WWE's Greatest Rivalries: Bret vs. Shawn

I couldn't wait for this DVD to arrive in the mail. First off, I have the 3-disc set. Most of this review will pertain to the first disc, though. What can I say about Bret Hart and Shawn Michaels that hasn't already been said? The purist in me regards these two gentlemen as the most important wrestlers of the 90's. In actuality, The Rock and "Stone Cold" Steve Austin deserve that appellation, but as far as in-ring technicians go, the scrappers under today's spotlight did more for the industry than anyone else, especially during the New Generation Era. They made it possible for smaller guys to compete in main events, and not just to send the crowd home happy (although they certainly gave attendees something to talk about at work the next day).

The documentary spans two hours. It's hosted by Jim Ross, and it covers everything that you would want it to cover. Each section is prefaced by a video piece that runs down the major events of their careers. Oddly enough, my favorite chunk of the feature presentation occurs early on in the interview. I'm a tag team mark, so I was transfixed on any anecdote that involved The Rockers and The Hart Foundation. It kills me to know that WWE's tag division will never be as righteous as it was from 1987 to 1991. Goddamn 1991, a doleful year that saw the negation of almost every team that mattered, including my precious Demolition. Of course, The Rockers and The Hart Foundation had to break up, but still...fuck!

I love how frank and direct the interview segments are. Bret and Shawn are sitting right next to each other in point blank range of J.R.'s laconic, straightforward line of questioning. They couldn't squirm their way out of an awkward moment if they wanted to. I was surprised by how emotional things were getting towards the end, but I shouldn't have been. The Montreal Screwjob was a big deal. And that was only the beginning of an implausibly rough patch in Bret's life. The wasted opportunities in WCW, the death of a brother (Owen), the death of a dear friend (Curt), the death of a brother-in-law (Davey), the stroke...I have no idea how he soldiered through such austere adversity.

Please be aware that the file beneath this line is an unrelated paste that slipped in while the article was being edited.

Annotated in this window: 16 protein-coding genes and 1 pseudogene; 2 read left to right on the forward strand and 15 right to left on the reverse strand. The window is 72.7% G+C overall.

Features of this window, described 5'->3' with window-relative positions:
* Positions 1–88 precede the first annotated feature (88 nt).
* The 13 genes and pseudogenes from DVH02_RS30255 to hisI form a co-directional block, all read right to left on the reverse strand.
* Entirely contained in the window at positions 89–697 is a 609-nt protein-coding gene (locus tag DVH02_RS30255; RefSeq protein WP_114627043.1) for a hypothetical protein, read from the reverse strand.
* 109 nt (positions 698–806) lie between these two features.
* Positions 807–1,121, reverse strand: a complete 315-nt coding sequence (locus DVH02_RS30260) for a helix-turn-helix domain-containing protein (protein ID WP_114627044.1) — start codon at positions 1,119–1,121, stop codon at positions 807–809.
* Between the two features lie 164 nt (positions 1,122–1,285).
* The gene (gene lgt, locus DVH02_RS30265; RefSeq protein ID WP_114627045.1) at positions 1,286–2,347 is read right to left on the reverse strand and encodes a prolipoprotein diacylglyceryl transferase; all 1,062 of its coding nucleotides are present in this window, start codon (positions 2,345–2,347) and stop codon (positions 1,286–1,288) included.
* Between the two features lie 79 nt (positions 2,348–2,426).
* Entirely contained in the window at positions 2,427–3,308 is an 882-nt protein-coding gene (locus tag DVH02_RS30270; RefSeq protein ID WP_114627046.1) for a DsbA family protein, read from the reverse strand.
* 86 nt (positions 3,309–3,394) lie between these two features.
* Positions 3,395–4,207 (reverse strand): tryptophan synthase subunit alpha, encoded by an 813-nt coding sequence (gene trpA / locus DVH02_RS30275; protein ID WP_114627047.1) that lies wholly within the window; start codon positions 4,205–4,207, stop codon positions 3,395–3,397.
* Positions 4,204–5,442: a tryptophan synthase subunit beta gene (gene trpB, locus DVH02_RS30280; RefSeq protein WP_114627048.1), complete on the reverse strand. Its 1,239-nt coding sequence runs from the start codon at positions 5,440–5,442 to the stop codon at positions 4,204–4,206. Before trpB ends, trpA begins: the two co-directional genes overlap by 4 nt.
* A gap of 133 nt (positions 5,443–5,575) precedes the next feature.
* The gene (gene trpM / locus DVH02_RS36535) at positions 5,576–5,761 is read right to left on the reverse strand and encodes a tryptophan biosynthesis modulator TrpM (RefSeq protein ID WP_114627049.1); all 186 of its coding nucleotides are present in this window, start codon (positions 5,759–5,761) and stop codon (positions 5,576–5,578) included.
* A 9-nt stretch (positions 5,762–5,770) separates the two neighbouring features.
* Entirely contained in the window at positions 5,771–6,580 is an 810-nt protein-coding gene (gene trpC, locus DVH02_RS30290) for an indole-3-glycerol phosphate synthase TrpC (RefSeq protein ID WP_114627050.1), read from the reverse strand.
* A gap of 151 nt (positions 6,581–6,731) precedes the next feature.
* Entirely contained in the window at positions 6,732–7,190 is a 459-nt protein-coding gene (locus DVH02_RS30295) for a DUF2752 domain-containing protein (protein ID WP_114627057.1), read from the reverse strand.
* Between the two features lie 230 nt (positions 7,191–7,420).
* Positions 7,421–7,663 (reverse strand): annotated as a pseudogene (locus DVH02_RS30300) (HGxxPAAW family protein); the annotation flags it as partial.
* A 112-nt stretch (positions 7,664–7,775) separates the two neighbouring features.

I admit, I came close to choking up when Bret recalled the day that he lost his smile. Shawn may have popularized the turn of phrase, but for The Hitman, it was all too literal (you wrestling nerds know what I'm referring to). If I sound a tad biased, it's because I'm a tad biased. Every fan has his/her preference, and mine happens to be The Excellence of Execution. Don't get me wrong; I enjoy Shawn's work and I respect his place in WWE history. It's just hard for me to overlook the shameless, infantile shit that he pulled in the mid-to-late 90's. The same goes for his confidante, one Hunter Hearst Helmsley (history tends to trivialize his role in The Screwjob).

The other discs? Worth watching. The tag bouts are electric, even if they share a handful of telegraphed spots. The ladder match is incredible. The other matches speak for themselves (the best being the WWF Championship match at 1992's Survivor Series). If I had to nitpick, I would debate the value of the third disc. Is it really necessary? It consists of a single match and a couple of Hall of Fame inductions. Couldn't they fit that stuff on Disc 2? If not, then add extra material to Disc 3. Give me match commentaries or bystander interviews (Nash, Jannetty, Neidhart, etc.). Again, I'm nitpicking. You need to pick this puppy up.

I fully expect the next chapter in the Greatest Rivalries series to be Bob Backlund vs. Man Mountain Rock.

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